Murphy's law states that if you have more than one cat (and don't we all?) then one cat will be thin and one cat will be fat. But, how should you deal with this dilemma at feeding time? The myth that one food is appropriate for both of these cats as in "multicat" food defies logic. If it were that simple, 40% of my patients would NOT be overweight. But, here are some innovative ideas that might help you to help your cats!
Convert your feeding style from a shared free choice food bowl to feeding 2 or 3 times a day in MEALS. Once the meal is done, the food goes away. This discourages the cat that likes to overeat when there is nothing else to do. It also allows you to feed the cats in separate rooms with a door between the fat cat and the skinny cat. With this plan, you can feed each cat an appropriate food for their size. This will also allow skinny cat to eat at leisure and fat cat to cool his heels after the meal is gone.
If you are concerned that skinny cat needs food out all the time to graze on, then try placing skinny cats food in an elevated location -like the top of the refrigerator- where fat cat can not physically access.
Or, you can "build" a feeding box that has a skinny cat silhouette as a door, so fat cat can not enter. This allows skinny cat to go in and out of the feeding box to graze whenever he wants.
DIY Cat Feeding Box
It is sometimes hard to motivate a fat cat to exercise. Try playing "catch the kibble" at mealtime. Toss one piece of food (from the meal portion) at a time down a hallway or stairway. This is a fun game for fat cat as well as skinny cat, and will burn calories too.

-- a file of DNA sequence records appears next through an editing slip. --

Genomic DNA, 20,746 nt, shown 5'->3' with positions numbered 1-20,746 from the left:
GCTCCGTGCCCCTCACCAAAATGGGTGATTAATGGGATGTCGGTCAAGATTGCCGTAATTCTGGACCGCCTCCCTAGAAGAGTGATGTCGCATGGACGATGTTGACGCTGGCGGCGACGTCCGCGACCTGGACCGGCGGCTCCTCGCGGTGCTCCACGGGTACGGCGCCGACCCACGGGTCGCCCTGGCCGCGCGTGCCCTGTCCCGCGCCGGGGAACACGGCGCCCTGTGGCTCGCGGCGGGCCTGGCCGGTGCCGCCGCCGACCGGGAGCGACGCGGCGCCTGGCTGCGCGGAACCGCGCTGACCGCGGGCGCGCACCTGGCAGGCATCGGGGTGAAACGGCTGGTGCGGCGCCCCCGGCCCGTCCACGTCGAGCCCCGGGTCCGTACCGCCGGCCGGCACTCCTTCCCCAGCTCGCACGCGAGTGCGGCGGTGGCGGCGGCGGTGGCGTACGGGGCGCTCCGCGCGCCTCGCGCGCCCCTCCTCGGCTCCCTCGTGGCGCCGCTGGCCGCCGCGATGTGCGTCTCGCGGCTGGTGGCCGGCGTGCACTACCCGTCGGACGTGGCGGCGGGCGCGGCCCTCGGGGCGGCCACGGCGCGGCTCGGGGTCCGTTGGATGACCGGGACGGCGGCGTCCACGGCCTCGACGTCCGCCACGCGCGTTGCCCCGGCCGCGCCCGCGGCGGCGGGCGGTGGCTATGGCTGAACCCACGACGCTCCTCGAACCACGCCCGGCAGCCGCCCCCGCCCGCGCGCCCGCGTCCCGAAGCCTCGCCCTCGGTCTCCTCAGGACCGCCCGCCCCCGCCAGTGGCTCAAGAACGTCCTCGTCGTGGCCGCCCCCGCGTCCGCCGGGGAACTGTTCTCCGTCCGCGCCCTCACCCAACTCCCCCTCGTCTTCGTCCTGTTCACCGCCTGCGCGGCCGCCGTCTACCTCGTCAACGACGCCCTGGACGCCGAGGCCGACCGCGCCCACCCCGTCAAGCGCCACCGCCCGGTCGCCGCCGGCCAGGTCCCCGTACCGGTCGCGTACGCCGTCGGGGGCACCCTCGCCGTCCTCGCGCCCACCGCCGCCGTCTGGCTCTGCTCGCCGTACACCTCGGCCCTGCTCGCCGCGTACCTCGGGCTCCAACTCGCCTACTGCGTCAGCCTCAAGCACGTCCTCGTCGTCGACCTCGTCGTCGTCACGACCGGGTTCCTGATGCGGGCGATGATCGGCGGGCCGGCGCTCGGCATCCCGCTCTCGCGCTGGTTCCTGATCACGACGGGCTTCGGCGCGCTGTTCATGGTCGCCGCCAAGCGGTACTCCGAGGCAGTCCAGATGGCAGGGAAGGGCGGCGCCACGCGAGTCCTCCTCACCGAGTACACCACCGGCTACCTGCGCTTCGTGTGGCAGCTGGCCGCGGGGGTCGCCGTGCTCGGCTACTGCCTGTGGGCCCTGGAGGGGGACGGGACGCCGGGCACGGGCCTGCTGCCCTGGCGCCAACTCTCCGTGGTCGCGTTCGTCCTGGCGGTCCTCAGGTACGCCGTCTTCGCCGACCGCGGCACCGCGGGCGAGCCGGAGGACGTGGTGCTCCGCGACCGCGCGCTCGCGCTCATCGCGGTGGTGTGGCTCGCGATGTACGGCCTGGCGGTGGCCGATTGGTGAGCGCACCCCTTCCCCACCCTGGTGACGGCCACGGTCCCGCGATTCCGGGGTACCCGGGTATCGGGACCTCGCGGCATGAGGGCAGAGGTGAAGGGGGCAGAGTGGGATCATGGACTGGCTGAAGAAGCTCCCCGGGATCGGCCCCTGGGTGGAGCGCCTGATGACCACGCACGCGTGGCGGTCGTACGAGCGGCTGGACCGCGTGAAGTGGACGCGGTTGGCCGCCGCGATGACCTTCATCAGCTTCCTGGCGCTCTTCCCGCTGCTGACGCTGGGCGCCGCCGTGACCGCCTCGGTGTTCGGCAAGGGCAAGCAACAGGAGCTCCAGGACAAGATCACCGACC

There are some really COOL interactive feeding toys available for purchase. This will challenge your cat, give them more of a hunting experience, and slow their eating down -all of which are beneficial to both skinny cat and fat cat.
Select a low-carbohydrate food for weight loss, as a high protein food will increase energy expenditure. (i.e.-carbs make cats sleepy, protein makes them more energetic). See my previous blog on the importance of feeding high protein foods to cats: Be Savy about your Cats Nutrition
If you are considering a weight loss program for your fat cat -please consult your veterinarian. Fat cats are at risk for a liver condition called Hepatic Lipidosis, if they do not eat a certain number of calories per day. The rule of thumb is a cat should never lose more than 1/2 lb per month, while dieting. More weight loss would increase the risk of Hepatic Lipidosis in your cat. How do you measure? A scale and a written record of bi weekly weight checks are very important. Sharing this information with your cats veterinarian with allow them to be a partner in your cats weight loss program.
As always, thanks for sharing this information with your cat loving friends. Dr. Maureen Flatley
Fox Valley Cat Clinic